Doug Carn - Infant Eyes w/ Jean Carn
Black Jazz BJ/3
Infant Eyes takes the listener on one wild ride, with Doug Carn penning lyrics to some modern jazz classics, which his wife Jean then performed masterfully, with the two most well known of these coming in the form of Bobby Hutcherson's "Little B's Poem" and Wayne Shorter's "Infant Eyes." There is also a very moving lyrical version of Coltrane's "Acknowledgement," that lives up to the depth of the original version. In addition to the vocal tunes (which also feature some nice soloing by the sextet), the talented group also adds in two instrumental tracks in Carn's original "Moon Dance" and a fiery cover of McCoy Tyner's "Passion Dance," a smart move that keeps the record from being strictly a vocal endeavor that might not keep the listener's attention throughout.
It's pretty clear where the heads of these jazz musicians was during this time, with the musical choices skewing heavily towards the avant garde and post bop stylings of the previous decade. I often see Infant Eyes cited as a soul jazz masterpiece, but I think of it more as a deeply spiritual album, an exploration of what jazz music could be in the early 1970s, when so many boundaries had been tossed away and the musicians were feeling empowered to follow their own unique visions. And make no mistake, unique is the perfect description of Infant Eyes: there wasn't an album in jazz anything like this before it was released, and except for the three albums Doug and Jean Carn made for Black Jazz in the following few years, there wouldn't be anything quite like it again. In fact, Carn has said that he shopped the album to all the major jazz labels of the day, but none had any interest in putting it out for a mass audience. Apparently he had all but given up hope before Gene Russell showed up at his door asking if he would be interested in releasing it on Black Jazz, and the rest, as they say, is musical history.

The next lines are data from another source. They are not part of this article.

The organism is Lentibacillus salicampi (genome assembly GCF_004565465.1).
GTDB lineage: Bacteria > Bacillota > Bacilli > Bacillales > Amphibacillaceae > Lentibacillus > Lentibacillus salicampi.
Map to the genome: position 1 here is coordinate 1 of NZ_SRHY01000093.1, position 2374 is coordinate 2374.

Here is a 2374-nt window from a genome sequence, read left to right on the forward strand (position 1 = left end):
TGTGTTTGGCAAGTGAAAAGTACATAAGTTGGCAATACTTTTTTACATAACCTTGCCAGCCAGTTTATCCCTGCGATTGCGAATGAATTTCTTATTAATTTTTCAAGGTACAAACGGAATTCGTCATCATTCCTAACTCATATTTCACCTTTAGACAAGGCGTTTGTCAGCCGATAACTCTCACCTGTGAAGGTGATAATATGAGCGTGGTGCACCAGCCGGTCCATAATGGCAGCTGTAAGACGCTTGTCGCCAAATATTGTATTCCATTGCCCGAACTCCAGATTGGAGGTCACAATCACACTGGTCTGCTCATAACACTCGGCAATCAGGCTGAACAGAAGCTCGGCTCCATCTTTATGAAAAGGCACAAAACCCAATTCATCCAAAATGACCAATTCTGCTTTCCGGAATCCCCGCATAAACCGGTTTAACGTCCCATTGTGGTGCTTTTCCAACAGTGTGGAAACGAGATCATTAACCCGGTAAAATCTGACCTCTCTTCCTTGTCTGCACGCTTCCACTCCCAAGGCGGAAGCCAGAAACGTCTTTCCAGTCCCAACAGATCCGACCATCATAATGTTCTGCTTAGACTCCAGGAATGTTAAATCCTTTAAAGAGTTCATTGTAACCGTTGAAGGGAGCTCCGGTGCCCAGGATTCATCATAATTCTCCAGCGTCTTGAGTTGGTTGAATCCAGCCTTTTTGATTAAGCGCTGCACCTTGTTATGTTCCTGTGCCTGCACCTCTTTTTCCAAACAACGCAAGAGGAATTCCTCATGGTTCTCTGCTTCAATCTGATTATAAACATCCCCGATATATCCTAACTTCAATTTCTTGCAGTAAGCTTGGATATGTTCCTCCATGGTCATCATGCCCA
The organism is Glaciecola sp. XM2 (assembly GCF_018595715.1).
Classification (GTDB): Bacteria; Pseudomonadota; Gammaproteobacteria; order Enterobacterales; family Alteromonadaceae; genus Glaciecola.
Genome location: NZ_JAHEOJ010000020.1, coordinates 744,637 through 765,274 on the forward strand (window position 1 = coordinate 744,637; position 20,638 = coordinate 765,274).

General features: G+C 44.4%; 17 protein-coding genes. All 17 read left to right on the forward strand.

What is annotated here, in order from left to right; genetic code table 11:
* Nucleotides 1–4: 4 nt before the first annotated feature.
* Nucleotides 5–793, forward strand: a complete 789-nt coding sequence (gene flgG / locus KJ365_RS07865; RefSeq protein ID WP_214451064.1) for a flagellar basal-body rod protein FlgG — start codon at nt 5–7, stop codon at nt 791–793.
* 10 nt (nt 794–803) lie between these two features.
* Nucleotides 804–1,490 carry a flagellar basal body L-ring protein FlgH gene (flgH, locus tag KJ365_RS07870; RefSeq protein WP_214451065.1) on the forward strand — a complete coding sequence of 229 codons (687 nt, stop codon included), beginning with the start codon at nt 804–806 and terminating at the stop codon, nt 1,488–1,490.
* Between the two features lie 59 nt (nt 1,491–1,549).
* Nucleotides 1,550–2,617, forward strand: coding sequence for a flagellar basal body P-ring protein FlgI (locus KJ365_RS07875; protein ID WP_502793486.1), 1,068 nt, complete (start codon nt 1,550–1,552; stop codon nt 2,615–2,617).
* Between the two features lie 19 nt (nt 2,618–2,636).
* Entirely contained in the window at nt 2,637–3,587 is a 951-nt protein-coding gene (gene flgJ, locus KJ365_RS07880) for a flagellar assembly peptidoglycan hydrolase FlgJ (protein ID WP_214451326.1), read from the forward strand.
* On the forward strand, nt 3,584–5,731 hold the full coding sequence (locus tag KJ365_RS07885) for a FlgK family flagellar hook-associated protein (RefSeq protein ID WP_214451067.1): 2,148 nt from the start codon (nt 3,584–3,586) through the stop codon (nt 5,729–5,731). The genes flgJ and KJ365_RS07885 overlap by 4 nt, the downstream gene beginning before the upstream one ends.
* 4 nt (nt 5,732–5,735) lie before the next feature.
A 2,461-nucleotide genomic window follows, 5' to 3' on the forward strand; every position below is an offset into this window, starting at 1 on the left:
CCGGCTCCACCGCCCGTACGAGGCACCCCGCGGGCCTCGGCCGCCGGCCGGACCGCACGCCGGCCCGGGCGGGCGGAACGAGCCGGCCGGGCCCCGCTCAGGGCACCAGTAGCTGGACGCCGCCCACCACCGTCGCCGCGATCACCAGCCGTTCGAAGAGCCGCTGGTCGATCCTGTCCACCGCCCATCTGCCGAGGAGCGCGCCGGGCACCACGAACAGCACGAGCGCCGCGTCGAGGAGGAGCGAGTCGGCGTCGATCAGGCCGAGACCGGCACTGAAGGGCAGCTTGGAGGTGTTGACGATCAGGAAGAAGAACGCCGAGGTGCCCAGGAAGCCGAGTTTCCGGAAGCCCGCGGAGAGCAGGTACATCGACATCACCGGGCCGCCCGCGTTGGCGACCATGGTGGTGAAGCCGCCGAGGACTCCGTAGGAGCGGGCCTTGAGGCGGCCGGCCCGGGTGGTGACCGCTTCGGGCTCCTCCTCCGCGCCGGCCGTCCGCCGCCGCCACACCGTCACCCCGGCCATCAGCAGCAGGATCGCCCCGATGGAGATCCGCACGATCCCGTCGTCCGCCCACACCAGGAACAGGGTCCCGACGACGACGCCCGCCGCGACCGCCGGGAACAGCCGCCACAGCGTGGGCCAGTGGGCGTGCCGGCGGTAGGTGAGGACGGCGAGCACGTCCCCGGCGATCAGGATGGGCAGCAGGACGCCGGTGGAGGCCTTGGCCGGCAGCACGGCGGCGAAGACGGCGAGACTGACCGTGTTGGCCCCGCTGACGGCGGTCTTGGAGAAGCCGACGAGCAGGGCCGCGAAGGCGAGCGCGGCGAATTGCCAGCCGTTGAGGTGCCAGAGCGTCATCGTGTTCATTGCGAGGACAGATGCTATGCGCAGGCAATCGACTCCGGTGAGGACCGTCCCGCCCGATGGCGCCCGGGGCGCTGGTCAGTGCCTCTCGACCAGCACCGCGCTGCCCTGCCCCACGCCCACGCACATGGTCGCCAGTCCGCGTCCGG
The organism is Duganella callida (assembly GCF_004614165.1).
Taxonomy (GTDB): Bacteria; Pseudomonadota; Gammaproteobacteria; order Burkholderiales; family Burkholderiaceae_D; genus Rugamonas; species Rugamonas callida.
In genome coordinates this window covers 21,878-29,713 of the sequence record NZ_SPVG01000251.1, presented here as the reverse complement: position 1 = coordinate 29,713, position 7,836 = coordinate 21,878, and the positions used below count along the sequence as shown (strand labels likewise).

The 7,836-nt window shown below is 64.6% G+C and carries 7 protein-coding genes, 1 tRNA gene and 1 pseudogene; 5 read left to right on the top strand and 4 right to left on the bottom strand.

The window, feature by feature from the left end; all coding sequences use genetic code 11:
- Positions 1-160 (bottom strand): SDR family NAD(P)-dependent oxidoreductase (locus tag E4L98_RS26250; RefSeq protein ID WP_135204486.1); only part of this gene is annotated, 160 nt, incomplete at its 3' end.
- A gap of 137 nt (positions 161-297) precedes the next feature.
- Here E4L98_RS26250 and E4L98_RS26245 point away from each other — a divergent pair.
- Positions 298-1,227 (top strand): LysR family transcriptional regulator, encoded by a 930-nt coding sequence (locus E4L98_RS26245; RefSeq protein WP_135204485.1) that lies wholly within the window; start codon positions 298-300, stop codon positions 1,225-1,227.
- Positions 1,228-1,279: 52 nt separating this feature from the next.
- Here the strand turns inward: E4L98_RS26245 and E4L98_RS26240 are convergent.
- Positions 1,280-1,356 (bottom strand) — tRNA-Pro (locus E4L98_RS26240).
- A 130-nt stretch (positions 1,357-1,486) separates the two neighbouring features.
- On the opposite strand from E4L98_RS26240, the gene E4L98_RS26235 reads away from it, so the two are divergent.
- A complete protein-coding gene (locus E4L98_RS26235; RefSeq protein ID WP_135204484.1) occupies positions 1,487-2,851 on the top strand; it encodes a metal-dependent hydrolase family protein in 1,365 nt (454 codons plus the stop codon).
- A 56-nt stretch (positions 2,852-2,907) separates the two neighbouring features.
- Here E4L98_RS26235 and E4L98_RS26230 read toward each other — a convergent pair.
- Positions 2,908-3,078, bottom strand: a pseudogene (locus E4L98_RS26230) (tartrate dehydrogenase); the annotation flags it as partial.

Infant Eyes may be a jazz statement purely of it's place and time, but it has held up remarkably well over the years, and actually may be better understood in today's musical world where disparate musical styles are constantly being mixed and matched together in popular music. While this is not an album for every jazz listener, if you are willing and able to open your ears and mind to new sounds and ideas, your jazz world will be all the more richer for it. - thejazzrecord.com
Little B's Poem
NEW SEALED LP